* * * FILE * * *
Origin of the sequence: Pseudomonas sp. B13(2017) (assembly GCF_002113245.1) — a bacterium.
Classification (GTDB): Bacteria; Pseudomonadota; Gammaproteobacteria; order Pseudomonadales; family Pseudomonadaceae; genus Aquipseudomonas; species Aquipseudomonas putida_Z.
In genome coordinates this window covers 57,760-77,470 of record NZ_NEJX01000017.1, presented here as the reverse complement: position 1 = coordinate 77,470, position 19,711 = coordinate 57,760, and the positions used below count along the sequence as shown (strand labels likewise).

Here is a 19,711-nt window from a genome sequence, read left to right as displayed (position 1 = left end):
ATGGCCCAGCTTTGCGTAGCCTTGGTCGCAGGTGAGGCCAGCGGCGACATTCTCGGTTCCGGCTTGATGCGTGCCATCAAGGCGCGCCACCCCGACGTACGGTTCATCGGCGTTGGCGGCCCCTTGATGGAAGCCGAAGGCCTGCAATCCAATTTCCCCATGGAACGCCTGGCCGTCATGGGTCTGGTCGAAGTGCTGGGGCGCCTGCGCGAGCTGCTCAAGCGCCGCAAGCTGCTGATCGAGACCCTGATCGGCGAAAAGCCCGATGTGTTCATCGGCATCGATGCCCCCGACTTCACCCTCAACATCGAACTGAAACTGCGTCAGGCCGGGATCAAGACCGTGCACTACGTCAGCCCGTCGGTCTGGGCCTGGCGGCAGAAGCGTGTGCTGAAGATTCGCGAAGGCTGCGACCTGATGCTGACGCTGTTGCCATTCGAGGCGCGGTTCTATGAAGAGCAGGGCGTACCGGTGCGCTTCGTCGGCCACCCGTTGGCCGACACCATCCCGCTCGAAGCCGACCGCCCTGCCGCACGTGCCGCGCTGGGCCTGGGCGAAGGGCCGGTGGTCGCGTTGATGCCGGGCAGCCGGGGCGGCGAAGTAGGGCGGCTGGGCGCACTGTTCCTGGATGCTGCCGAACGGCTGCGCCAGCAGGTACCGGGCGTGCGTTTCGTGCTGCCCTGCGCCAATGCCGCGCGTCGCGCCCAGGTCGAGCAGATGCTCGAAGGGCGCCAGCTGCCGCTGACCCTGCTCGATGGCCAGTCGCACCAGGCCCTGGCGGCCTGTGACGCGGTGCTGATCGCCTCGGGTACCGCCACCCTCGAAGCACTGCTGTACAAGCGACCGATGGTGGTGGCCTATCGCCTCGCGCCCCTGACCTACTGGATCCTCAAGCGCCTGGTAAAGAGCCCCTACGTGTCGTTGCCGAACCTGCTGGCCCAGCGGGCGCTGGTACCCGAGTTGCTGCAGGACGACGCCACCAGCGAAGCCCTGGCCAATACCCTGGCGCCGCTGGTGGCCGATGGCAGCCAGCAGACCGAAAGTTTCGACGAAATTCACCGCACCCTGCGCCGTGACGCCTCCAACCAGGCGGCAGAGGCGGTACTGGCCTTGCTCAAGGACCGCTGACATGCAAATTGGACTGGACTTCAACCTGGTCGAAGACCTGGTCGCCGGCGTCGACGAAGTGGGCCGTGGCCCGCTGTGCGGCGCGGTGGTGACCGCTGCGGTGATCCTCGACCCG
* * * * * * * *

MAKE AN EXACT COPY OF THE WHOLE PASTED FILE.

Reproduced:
Origin of the sequence: Pseudomonas sp. B13(2017) (assembly GCF_002113245.1) — a bacterium.
Classification (GTDB): Bacteria; Pseudomonadota; Gammaproteobacteria; order Pseudomonadales; family Pseudomonadaceae; genus Aquipseudomonas; species Aquipseudomonas putida_Z.
In genome coordinates this window covers 57,760-77,470 of record NZ_NEJX01000017.1, presented here as the reverse complement: position 1 = coordinate 77,470, position 19,711 = coordinate 57,760, and the positions used below count along the sequence as shown (strand labels likewise).

Here is a 19,711-nt window from a genome sequence, read left to right as displayed (position 1 = left end):
ATGGCCCAGCTTTGCGTAGCCTTGGTCGCAGGTGAGGCCAGCGGCGACATTCTCGGTTCCGGCTTGATGCGTGCCATCAAGGCGCGCCACCCCGACGTACGGTTCATCGGCGTTGGCGGCCCCTTGATGGAAGCCGAAGGCCTGCAATCCAATTTCCCCATGGAACGCCTGGCCGTCATGGGTCTGGTCGAAGTGCTGGGGCGCCTGCGCGAGCTGCTCAAGCGCCGCAAGCTGCTGATCGAGACCCTGATCGGCGAAAAGCCCGATGTGTTCATCGGCATCGATGCCCCCGACTTCACCCTCAACATCGAACTGAAACTGCGTCAGGCCGGGATCAAGACCGTGCACTACGTCAGCCCGTCGGTCTGGGCCTGGCGGCAGAAGCGTGTGCTGAAGATTCGCGAAGGCTGCGACCTGATGCTGACGCTGTTGCCATTCGAGGCGCGGTTCTATGAAGAGCAGGGCGTACCGGTGCGCTTCGTCGGCCACCCGTTGGCCGACACCATCCCGCTCGAAGCCGACCGCCCTGCCGCACGTGCCGCGCTGGGCCTGGGCGAAGGGCCGGTGGTCGCGTTGATGCCGGGCAGCCGGGGCGGCGAAGTAGGGCGGCTGGGCGCACTGTTCCTGGATGCTGCCGAACGGCTGCGCCAGCAGGTACCGGGCGTGCGTTTCGTGCTGCCCTGCGCCAATGCCGCGCGTCGCGCCCAGGTCGAGCAGATGCTCGAAGGGCGCCAGCTGCCGCTGACCCTGCTCGATGGCCAGTCGCACCAGGCCCTGGCGGCCTGTGACGCGGTGCTGATCGCCTCGGGTACCGCCACCCTCGAAGCACTGCTGTACAAGCGACCGATGGTGGTGGCCTATCGCCTCGCGCCCCTGACCTACTGGATCCTCAAGCGCCTGGTAAAGAGCCCCTACGTGTCGTTGCCGAACCTGCTGGCCCAGCGGGCGCTGGTACCCGAGTTGCTGCAGGACGACGCCACCAGCGAAGCCCTGGCCAATACCCTGGCGCCGCTGGTGGCCGATGGCAGCCAGCAGACCGAAAGTTTCGACGAAATTCACCGCACCCTGCGCCGTGACGCCTCCAACCAGGCGGCAGAGGCGGTACTGGCCTTGCTCAAGGACCGCTGACATGCAAATTGGACTGGACTTCAACCTGGTCGAAGACCTGGTCGCCGGCGTCGACGAAGTGGGCCGTGGCCCGCTGTGCGGCGCGGTGGTGACCGCTGCGGTGATCCTCGACCCG